Brits would prefer to talk politics than money, according to study

Cha-ching (Picture: Getty Images/iStockphoto)

Talking about money isn’t normalised in our society.

Deemed taboo, discussing it requires mustering up some courage.

As it’s spoken about so seldom, it can be hard to know who around you is also willing to be open.

A survey by Mastercard found that 30% of Brits are completely uncomfortable when the topic is brought up.

Topics people would rather chat about include politics, relationships, health and career, showing people would prefer to get personal than financial.

Politics being a preferred talking point in particular highlights our discomfort in discussing money, given that it’s also seemed ‘risky’ and unsafe for pleasant conversation.

Results show that Gen Z are more likely to be comfortable discussing money than older generations, suggesting a shift in attitude is perhaps happening.

Over a third of those aged 45 and up won’t talk money, while only 24% of those aged 16 to 24 feel the same.

A generation known for being more open on other ‘taboo’ issues such as mental health, it seems money is getting the Gen Z treatment too.

UK cities least comfortable talking about finance, according to stats:

  • Bristol (36%)
  • Newcastle (35%)
  • Glasgow (33%)
  • London (32%)
  • Birmingham (32%)

The findings come as the wealth gap in the UK has increased, owing to the pandemic which has reshaped many people’s finances for the worse.

Mastercard say adults in the richest 10% of households now have wealth of £1.4million each, following a £50,000 increase during the pandemic, while the poorest 30% gained an average of just £86 per adult in additional wealth during the same time.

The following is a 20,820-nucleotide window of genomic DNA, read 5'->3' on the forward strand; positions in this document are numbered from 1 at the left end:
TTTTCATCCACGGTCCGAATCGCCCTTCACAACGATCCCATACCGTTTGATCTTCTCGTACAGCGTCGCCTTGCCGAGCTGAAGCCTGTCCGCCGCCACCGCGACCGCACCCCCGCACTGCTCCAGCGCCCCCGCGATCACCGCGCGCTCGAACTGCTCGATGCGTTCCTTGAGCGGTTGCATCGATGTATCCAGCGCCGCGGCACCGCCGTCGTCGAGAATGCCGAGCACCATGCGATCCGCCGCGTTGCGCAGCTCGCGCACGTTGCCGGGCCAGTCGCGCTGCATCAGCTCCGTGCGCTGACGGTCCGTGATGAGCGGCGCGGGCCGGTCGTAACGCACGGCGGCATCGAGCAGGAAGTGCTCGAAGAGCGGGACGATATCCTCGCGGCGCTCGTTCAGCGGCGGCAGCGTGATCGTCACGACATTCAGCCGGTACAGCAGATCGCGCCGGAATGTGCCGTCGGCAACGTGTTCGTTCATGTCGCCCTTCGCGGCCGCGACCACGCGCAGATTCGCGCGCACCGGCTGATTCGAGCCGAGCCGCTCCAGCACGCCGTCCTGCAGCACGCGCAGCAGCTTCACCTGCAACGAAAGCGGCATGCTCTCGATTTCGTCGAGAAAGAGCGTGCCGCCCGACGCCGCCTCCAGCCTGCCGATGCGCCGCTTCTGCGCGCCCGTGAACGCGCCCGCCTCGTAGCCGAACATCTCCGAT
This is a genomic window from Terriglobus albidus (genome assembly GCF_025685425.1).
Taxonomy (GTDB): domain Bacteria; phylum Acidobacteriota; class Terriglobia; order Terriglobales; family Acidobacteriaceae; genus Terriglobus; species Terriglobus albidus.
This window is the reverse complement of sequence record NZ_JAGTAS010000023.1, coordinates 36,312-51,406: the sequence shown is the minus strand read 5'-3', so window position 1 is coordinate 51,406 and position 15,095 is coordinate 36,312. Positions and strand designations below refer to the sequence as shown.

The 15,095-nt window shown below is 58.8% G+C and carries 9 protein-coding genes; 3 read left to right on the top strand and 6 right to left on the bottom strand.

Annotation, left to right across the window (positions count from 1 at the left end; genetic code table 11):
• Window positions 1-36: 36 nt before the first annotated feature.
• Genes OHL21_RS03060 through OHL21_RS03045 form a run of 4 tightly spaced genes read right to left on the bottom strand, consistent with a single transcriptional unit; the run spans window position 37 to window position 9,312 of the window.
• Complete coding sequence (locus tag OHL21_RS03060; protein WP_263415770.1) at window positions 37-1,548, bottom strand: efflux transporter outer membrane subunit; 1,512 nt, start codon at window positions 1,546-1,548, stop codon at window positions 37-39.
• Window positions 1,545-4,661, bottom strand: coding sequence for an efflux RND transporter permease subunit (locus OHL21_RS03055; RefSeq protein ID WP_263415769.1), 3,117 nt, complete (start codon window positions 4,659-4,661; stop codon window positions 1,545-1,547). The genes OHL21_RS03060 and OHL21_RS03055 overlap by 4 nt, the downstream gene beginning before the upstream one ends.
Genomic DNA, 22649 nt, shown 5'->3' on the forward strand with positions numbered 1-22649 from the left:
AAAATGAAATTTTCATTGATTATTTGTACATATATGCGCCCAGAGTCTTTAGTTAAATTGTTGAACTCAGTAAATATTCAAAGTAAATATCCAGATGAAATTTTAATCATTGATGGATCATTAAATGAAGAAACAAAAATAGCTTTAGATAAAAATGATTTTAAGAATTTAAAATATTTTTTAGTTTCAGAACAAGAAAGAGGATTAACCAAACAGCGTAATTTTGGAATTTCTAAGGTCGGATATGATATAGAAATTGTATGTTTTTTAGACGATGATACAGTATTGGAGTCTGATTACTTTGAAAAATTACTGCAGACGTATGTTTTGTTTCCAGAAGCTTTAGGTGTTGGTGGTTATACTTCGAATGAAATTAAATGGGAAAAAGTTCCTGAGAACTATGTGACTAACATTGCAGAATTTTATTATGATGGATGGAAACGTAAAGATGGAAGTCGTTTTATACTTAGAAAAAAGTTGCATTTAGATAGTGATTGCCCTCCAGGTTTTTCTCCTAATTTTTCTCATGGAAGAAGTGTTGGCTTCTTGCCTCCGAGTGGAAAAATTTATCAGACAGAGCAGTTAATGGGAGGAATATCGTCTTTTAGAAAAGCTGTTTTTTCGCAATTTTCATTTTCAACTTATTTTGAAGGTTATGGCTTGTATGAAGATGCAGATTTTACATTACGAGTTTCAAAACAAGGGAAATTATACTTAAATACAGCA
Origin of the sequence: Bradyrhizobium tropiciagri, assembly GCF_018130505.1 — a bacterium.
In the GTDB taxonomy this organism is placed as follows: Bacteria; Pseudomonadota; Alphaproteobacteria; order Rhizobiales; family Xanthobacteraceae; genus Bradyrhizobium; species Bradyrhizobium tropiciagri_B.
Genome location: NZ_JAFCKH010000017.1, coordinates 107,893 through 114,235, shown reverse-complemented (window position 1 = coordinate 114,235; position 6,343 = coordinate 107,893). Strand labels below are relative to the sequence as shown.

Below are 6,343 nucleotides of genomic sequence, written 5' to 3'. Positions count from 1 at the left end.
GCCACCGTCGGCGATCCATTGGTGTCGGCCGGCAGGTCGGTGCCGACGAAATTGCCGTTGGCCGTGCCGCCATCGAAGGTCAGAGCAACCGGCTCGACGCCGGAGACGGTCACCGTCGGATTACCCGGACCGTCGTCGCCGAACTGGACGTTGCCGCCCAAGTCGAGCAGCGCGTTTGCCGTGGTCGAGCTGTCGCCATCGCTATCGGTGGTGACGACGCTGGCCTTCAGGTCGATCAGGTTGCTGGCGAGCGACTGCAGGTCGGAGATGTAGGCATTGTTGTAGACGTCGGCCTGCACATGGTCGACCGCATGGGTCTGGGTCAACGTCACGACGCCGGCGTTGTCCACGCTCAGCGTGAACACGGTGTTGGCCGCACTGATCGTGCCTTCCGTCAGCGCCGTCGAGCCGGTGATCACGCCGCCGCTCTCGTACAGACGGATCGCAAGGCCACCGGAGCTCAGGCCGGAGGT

To help make these conversations easier, the company are running Nobody in the Dark, a free campaign set up to support those with digital and financial barriers.

Ways to talk about money

Set up a pay review: Nearly half of employees feel they aren’t paid what they’re worth, but many won’t ask for more money. Though it’s difficult, asking, at best, can pay.

Get more comfortable alone: Do you find it hard to discuss because you don’t know money lingo, or aren’t sure of your own situation? Set aside time once a month to go through your finances and do some research.

Talk to someone trusted: Before asking your colleague what they earn, turn to a close friend first to get better acquainted with talking about money. If you’re with a person you trust, you won’t be so worried about how they might respond.

If you want more tips and tricks on saving money, as well as chat about cash and alerts on deals and discounts, join our Facebook Group, Money Pot.

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